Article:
Analysis of early study found cognitive function improved in patients
THURSDAY, April 17 (HealthDay News) -- A new analysis of a study on an experimental Alzheimer's drug reinforces the notion that the compound is broadly effective at improving the cognitive function of mild to moderate Alzheimer's patients.
A second analysis of the trial on the medication, known as Dimebon, also reveals that by improving the Alzheimer's patients' ability to perform daily tasks, the drug shaves off almost an hour a day in the amount of time the average caregiver must attend to his or her patient.
The twin observations raise hope for a new and improved therapy to address both the symptoms and the underlying mechanisms driving a disease that the Alzheimer's Association says currently affects more than 5 million Americans.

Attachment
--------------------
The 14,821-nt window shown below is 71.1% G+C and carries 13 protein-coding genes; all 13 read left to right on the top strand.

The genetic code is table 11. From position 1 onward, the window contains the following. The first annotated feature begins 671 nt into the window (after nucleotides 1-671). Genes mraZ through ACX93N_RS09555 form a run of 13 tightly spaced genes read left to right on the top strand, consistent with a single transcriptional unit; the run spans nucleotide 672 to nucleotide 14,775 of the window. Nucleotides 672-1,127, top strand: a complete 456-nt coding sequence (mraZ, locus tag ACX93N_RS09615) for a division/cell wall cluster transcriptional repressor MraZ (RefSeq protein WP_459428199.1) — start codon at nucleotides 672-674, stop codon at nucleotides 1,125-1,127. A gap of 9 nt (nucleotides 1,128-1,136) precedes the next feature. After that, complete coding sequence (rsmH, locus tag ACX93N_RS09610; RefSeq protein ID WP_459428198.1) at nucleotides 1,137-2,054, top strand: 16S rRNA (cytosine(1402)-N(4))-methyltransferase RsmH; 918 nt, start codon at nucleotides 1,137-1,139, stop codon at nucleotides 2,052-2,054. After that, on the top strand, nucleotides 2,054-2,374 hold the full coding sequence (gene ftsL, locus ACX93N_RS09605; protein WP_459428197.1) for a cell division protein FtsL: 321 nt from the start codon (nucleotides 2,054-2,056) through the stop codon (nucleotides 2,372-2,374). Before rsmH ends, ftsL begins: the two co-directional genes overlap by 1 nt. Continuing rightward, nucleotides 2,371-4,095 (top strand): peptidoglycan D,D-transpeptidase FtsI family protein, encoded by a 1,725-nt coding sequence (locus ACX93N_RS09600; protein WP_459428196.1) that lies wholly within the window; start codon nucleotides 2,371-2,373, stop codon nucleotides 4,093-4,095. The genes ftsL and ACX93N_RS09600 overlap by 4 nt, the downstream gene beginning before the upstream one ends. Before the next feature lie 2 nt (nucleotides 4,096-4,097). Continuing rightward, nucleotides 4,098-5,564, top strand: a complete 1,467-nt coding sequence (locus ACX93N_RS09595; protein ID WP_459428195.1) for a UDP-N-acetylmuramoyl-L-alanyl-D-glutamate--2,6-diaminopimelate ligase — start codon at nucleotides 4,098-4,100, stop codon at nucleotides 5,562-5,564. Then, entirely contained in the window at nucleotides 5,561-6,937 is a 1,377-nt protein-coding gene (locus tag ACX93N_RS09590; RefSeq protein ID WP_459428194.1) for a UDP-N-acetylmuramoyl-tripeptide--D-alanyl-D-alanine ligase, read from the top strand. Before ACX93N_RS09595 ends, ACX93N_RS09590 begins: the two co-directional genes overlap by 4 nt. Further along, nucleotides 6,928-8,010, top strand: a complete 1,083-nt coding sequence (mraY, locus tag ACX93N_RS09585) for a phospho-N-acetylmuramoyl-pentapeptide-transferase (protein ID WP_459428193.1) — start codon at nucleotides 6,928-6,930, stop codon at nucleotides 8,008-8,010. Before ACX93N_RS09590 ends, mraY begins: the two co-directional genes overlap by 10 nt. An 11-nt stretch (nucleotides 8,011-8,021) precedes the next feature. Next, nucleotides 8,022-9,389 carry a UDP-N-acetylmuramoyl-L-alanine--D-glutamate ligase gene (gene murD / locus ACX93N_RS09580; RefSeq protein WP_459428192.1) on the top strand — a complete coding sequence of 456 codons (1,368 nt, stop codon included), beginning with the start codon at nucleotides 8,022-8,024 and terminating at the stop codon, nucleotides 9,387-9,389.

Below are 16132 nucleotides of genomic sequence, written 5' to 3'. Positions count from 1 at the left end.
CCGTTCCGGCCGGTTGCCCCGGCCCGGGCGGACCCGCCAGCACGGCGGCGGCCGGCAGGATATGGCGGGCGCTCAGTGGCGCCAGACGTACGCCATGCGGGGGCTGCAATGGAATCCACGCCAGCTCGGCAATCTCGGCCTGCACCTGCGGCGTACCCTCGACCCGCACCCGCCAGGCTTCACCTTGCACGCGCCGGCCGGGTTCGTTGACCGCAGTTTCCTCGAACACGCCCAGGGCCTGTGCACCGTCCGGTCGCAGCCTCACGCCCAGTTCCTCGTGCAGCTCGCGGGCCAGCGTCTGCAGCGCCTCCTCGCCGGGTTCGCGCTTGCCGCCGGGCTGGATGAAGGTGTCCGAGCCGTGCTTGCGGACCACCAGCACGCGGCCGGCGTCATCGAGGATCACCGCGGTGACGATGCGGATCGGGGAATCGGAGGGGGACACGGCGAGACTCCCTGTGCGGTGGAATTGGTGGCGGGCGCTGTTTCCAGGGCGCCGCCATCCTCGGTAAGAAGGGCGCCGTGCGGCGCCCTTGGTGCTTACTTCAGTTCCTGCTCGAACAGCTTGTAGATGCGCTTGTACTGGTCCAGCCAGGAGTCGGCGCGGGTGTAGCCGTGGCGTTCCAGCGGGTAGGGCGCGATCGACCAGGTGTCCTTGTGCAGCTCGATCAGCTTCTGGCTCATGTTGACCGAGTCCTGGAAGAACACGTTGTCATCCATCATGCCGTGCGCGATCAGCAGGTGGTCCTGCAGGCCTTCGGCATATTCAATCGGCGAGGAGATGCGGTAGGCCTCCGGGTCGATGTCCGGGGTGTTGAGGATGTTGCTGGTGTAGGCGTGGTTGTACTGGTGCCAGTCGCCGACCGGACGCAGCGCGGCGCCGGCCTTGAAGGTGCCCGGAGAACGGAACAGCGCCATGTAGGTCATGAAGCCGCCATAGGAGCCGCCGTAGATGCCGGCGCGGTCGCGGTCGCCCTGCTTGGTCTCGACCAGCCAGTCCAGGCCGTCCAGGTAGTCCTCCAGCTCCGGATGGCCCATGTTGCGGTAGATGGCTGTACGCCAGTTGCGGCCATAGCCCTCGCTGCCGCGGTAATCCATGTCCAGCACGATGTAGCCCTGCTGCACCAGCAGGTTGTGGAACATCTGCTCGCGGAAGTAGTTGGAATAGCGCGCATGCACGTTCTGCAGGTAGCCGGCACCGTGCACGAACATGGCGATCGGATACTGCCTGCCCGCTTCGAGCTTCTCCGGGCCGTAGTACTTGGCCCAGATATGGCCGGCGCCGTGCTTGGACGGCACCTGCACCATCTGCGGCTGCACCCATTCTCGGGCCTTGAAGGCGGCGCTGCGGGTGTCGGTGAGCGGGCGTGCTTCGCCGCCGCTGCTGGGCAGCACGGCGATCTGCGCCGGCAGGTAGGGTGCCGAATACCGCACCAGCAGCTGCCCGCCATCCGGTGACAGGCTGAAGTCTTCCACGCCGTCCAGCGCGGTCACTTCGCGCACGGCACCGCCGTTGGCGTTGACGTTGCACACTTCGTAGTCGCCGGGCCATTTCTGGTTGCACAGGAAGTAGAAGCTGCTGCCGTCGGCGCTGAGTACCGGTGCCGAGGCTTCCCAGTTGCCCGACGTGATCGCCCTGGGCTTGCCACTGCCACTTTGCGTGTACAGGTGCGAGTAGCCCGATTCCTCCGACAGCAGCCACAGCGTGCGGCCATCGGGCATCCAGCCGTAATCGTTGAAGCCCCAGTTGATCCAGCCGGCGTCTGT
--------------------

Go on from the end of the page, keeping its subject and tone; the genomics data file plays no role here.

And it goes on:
"The broad context is that there are treatments available that treat Alzheimer's symptoms, but do not slow the disease down or prevent it," explained Steven H. Ferris, director of the Alzheimer's Disease Center at New York University. "So, we really need drugs that are more potent and safe and that actually slow the disease down."
"And this drug has that potential," he said. "It still needs more research -- which is going to happen. But, so far, it really looks like it might have a better effect than existing drugs and also a better side effect profile."
Ferris is expected to discuss the new research on Dimebon on Thursday at the American Academy of Neurology annual meeting, in Chicago.
He pointed out, however, that he played no role of any kind in initial analysis of a recently completed yearlong study that had looked into the drug's prospects.
Ferris describes his current connection to the Dimebon study as that of a paid "external scientific advisory board" member to drug maker Medivation Inc., engaged in helping the company interpret the findings to date while moving forwar
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